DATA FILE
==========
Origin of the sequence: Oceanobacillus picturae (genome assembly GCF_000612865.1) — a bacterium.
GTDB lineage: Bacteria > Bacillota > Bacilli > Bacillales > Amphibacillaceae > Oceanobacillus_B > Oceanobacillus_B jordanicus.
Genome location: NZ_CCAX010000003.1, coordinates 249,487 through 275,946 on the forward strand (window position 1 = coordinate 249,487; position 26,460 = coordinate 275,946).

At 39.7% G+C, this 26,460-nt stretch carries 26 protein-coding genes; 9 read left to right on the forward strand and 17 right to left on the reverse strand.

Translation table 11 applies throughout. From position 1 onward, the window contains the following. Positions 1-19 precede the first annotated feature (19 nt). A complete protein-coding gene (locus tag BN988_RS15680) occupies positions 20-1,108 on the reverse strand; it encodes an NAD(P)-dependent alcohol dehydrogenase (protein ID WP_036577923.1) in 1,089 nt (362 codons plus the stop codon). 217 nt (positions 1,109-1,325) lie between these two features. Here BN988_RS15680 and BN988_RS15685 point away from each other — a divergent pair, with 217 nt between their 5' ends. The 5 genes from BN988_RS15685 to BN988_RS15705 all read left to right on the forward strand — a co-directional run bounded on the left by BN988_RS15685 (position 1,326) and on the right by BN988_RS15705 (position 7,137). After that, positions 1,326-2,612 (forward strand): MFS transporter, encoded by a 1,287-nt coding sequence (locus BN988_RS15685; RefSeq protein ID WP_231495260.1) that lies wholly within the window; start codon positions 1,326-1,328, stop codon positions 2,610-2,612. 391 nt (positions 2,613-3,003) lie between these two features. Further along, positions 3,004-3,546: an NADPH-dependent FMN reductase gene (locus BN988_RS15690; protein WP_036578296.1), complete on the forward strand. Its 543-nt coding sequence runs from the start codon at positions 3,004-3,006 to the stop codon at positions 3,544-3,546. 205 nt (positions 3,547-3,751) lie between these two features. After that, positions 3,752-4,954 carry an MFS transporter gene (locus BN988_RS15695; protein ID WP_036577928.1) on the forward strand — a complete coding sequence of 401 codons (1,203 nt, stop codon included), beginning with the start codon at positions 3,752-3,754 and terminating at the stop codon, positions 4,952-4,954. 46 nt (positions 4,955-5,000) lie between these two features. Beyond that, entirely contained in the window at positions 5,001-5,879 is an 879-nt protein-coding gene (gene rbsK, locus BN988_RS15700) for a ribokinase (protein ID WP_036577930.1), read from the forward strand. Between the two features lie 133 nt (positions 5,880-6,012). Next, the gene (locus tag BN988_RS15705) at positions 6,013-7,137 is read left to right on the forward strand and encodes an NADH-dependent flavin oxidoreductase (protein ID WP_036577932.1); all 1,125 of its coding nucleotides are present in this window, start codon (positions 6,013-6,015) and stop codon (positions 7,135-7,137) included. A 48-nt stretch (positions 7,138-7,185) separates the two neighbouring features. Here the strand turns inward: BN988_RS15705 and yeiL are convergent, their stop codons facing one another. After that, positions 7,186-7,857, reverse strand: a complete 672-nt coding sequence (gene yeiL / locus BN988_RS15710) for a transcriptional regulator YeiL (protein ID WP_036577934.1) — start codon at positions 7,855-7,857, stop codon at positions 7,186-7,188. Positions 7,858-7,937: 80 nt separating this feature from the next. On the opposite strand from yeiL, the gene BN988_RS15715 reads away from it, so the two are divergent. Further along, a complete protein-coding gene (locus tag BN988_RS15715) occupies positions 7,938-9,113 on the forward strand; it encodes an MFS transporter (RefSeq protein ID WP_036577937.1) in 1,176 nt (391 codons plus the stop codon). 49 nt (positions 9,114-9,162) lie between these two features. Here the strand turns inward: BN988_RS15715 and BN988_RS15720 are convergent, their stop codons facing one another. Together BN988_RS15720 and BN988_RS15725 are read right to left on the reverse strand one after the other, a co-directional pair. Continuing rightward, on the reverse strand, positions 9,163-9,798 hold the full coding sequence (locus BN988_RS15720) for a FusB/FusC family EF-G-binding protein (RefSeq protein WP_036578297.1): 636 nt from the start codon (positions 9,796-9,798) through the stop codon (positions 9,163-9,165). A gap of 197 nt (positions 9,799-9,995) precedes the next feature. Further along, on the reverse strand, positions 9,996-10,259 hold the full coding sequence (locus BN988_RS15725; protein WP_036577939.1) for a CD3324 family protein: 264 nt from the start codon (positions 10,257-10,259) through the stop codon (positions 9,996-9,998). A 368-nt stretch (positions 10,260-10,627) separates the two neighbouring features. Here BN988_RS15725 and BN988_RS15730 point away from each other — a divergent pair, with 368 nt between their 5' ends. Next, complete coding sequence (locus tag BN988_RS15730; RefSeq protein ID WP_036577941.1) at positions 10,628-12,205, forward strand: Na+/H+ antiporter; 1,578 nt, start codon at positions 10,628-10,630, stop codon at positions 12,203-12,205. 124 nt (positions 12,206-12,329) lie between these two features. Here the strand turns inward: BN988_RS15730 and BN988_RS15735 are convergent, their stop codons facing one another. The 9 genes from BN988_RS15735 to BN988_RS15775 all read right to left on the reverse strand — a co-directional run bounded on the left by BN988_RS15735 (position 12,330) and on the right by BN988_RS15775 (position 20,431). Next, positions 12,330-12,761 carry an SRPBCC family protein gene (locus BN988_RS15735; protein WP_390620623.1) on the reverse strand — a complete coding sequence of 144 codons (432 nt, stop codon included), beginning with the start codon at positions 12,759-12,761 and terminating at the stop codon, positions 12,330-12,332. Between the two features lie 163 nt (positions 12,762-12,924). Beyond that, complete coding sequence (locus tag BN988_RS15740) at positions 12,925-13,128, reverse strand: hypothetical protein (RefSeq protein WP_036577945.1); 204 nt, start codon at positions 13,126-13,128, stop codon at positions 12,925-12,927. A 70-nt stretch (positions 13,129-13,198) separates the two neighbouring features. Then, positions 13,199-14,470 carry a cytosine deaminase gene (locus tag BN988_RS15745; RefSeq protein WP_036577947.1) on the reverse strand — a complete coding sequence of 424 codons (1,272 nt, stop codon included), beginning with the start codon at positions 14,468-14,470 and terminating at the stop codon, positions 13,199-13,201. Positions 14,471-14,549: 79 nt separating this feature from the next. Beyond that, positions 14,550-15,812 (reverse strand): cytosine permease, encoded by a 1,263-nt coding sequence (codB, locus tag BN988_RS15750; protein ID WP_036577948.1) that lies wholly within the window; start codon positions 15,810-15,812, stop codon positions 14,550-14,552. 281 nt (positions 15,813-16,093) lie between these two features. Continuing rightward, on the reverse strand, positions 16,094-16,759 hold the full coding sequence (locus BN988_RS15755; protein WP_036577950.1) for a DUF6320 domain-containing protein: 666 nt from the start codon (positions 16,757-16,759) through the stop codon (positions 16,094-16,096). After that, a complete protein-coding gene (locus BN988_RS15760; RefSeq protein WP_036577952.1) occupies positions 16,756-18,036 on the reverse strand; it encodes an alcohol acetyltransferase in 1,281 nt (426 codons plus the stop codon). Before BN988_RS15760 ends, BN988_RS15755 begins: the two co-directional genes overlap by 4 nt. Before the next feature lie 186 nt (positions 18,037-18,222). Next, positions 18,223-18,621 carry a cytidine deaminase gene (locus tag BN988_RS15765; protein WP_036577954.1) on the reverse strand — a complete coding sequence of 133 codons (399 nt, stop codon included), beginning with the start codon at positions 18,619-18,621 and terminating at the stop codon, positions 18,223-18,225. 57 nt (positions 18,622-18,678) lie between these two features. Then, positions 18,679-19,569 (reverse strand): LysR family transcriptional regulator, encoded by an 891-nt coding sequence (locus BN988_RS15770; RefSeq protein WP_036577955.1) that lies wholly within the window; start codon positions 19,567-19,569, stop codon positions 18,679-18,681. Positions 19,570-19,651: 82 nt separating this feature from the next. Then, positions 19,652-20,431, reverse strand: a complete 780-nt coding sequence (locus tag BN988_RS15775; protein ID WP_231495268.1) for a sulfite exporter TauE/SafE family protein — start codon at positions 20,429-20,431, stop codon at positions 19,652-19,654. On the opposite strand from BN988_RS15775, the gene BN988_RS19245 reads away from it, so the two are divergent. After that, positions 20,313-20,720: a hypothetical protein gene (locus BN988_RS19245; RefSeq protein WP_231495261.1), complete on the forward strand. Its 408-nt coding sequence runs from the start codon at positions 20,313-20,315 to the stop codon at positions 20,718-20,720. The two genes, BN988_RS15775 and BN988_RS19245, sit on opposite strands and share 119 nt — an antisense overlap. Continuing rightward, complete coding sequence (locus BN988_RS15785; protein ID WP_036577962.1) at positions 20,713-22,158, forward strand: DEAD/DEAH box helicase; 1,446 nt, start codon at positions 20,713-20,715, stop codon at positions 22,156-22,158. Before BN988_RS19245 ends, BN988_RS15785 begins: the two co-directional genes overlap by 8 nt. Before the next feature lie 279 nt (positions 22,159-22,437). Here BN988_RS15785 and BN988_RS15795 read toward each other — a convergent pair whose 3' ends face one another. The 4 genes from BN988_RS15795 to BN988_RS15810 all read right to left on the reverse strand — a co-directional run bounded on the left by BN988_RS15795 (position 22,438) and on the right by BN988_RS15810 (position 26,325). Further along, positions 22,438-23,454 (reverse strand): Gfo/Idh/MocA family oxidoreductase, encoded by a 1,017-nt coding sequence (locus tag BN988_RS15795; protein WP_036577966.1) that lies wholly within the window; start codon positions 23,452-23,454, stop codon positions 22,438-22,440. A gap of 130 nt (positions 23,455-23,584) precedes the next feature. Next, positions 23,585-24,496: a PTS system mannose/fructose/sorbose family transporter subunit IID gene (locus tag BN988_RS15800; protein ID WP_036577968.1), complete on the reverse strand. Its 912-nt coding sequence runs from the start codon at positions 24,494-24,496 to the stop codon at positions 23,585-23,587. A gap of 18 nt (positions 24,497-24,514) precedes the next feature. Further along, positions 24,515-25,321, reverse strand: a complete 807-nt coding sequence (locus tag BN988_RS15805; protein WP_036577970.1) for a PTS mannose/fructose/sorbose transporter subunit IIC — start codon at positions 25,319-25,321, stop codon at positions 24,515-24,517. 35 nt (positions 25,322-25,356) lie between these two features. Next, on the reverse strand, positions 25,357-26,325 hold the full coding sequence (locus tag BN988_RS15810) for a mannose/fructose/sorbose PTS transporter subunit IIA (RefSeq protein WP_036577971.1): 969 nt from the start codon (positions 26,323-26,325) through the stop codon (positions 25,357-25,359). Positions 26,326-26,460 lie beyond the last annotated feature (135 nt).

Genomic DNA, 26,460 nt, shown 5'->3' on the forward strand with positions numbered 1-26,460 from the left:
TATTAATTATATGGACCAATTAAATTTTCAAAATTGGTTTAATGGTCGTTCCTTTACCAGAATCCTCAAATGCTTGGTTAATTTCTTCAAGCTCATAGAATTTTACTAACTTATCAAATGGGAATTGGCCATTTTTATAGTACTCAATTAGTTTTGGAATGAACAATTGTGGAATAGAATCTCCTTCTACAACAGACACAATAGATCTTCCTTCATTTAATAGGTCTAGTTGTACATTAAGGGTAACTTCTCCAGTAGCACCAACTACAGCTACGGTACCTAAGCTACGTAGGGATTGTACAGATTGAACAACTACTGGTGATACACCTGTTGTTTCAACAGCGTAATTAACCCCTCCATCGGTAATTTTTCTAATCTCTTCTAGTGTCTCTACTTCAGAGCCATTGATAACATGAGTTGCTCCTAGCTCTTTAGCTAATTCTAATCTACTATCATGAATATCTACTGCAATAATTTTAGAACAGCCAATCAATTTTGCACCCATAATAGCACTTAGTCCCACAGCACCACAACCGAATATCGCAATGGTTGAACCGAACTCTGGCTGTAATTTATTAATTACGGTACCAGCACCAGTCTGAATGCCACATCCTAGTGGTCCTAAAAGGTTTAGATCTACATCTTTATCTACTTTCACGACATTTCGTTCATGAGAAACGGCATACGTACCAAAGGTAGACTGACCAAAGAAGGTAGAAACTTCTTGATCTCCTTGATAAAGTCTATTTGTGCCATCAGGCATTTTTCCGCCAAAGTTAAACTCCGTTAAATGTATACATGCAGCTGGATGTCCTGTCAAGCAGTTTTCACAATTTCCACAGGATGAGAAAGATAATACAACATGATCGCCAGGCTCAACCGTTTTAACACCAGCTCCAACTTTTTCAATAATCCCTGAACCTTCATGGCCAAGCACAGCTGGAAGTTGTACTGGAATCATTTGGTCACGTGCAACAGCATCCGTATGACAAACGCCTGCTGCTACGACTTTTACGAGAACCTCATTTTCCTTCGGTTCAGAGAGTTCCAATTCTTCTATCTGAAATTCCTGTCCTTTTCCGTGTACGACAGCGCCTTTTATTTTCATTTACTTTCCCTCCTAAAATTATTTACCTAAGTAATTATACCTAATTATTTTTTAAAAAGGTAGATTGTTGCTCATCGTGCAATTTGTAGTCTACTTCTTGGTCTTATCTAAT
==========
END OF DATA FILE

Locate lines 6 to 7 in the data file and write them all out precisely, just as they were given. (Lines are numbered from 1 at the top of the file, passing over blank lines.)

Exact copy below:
Genomic DNA, 26,460 nt, shown 5'->3' on the forward strand with positions numbered 1-26,460 from the left:
TATTAATTATATGGACCAATTAAATTTTCAAAATTGGTTTAATGGTCGTTCCTTTACCAGAATCCTCAAATGCTTGGTTAATTTCTTCAAGCTCATAGAATTTTACTAACTTATCAAATGGGAATTGGCCATTTTTATAGTACTCAATTAGTTTTGGAATGAACAATTGTGGAATAGAATCTCCTTCTACAACAGACACAATAGATCTTCCTTCATTTAATAGGTCTAGTTGTACATTAAGGGTAACTTCTCCAGTAGCACCAACTACAGCTACGGTACCTAAGCTACGTAGGGATTGTACAGATTGAACAACTACTGGTGATACACCTGTTGTTTCAACAGCGTAATTAACCCCTCCATCGGTAATTTTTCTAATCTCTTCTAGTGTCTCTACTTCAGAGCCATTGATAACATGAGTTGCTCCTAGCTCTTTAGCTAATTCTAATCTACTATCATGAATATCTACTGCAATAATTTTAGAACAGCCAATCAATTTTGCACCCATAATAGCACTTAGTCCCACAGCACCACAACCGAATATCGCAATGGTTGAACCGAACTCTGGCTGTAATTTATTAATTACGGTACCAGCACCAGTCTGAATGCCACATCCTAGTGGTCCTAAAAGGTTTAGATCTACATCTTTATCTACTTTCACGACATTTCGTTCATGAGAAACGGCATACGTACCAAAGGTAGACTGACCAAAGAAGGTAGAAACTTCTTGATCTCCTTGATAAAGTCTATTTGTGCCATCAGGCATTTTTCCGCCAAAGTTAAACTCCGTTAAATGTATACATGCAGCTGGATGTCCTGTCAAGCAGTTTTCACAATTTCCACAGGATGAGAAAGATAATACAACATGATCGCCAGGCTCAACCGTTTTAACACCAGCTCCAACTTTTTCAATAATCCCTGAACCTTCATGGCCAAGCACAGCTGGAAGTTGTACTGGAATCATTTGGTCACGTGCAACAGCATCCGTATGACAAACGCCTGCTGCTACGACTTTTACGAGAACCTCATTTTCCTTCGGTTCAGAGAGTTCCAATTCTTCTATCTGAAATTCCTGTCCTTTTCCGTGTACGACAGCGCCTTTTATTTTCATTTACTTTCCCTCCTAAAATTATTTACCTAAGTAATTATACCTAATTATTTTTTAAAAAGGTAGATTGTTGCTCATCGTGCAATTTGTAGTCTACTTCTTGGTCTTATCTAAT